The session will be focussing on Thai politics following the 2006 coup and how the protesters, the care taking government, the courts and military establishment and different classes in Thai society are currently dealing with the political struggles while relying on some form of legal arguments. The current political battle is not fought by mere physical power like in the past, but rather some form of legitimacy power claimed by all sides, each interpreting the constitution differently. As the struggles push closer to the critical point, the dynamic of power politics in an emerging Democracy such as Thailand is being illustrated clearer than before.
About the Speaker:
Verapat Pariyawong is a recognized Thai legal advisor and political commentator. He was Special Counsel to Deputy Prime Minister of Thailand and Honorary Advisor to Deputy Speaker of the House of Representatives of Thailand. He holds a Master of Laws degree from Harvard Law School where he was also a Fulbright Scholar and held honorary distinction for his LL.M. paper on Thai constitutional and political issues.
He was guest-lecturer and speaker at various universities and leading institutions in Thailand; and among his audience were the current and former Prime Ministers of Thailand, the Speaker of the Thai Parliament and the Speaker of the Thai Senate. He co-authored a policy study report on Thai electoral system for the United Nations Development Program (UNDP) and published articles and chapters on constitutional and international law in academic journals and liber amicorum. Apart from appearing regularly in the Thai press, his comments were reported internationally by ABC (Australia), Agence France-Presse, Aljazeera, Associated Press, BBC World Service, Channel News Asia, China Central Television (CCTV), DPA (Germany), Kyodo (Japan), the New York Times, the Strait Times, USA Today, the Wall Street Journal and Xinhua News Agency.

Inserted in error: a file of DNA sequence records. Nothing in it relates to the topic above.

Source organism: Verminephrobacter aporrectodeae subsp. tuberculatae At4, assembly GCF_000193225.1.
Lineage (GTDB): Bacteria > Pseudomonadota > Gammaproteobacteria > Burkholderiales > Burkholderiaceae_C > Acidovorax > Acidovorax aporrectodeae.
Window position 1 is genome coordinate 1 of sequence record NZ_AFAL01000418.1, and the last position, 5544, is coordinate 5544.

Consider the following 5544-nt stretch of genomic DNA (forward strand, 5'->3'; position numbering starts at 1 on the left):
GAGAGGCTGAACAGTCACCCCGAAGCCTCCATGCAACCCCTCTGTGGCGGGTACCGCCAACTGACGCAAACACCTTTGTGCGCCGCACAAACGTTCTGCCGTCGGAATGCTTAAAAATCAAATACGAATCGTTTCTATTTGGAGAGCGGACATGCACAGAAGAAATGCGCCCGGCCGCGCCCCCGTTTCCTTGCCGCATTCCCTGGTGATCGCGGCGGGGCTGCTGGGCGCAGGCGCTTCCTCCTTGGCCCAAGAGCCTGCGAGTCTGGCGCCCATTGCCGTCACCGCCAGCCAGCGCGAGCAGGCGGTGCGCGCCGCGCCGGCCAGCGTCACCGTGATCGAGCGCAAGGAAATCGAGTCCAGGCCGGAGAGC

The term card for the Southeast Asian Studies seminar series has been released. Seminars will be held at the Deakin or Dahrendorf Room, St Antony’s College, from 2-3.30pm on Thursday in Weeks 3, 5, and 7. The seminar is convened by Dr Matthew Walton.
You can download the SEA Seminar schedule in PDF format here.
Project Southeast Asia wishes to thank Dr Xin Hui Chan, who has resigned from the Project, and expresses appreciation for her many contributions over the last five years.
Project Southeast Asia committee
The final Southeast Asian Studies seminar of 2014 will be held on 6 March 2014, 2-3.30pm, at the Dahrendorf Room, St Antony’s College, Oxford.
Tu-Anh Vu-Thanh (Oxford-Princeton Global Leaders Fellow, University of Oxford; Director of Research, Fulbright Economics Teaching Program) will be speaking on “WTO and the Political Economy of Reform in Vietnam”.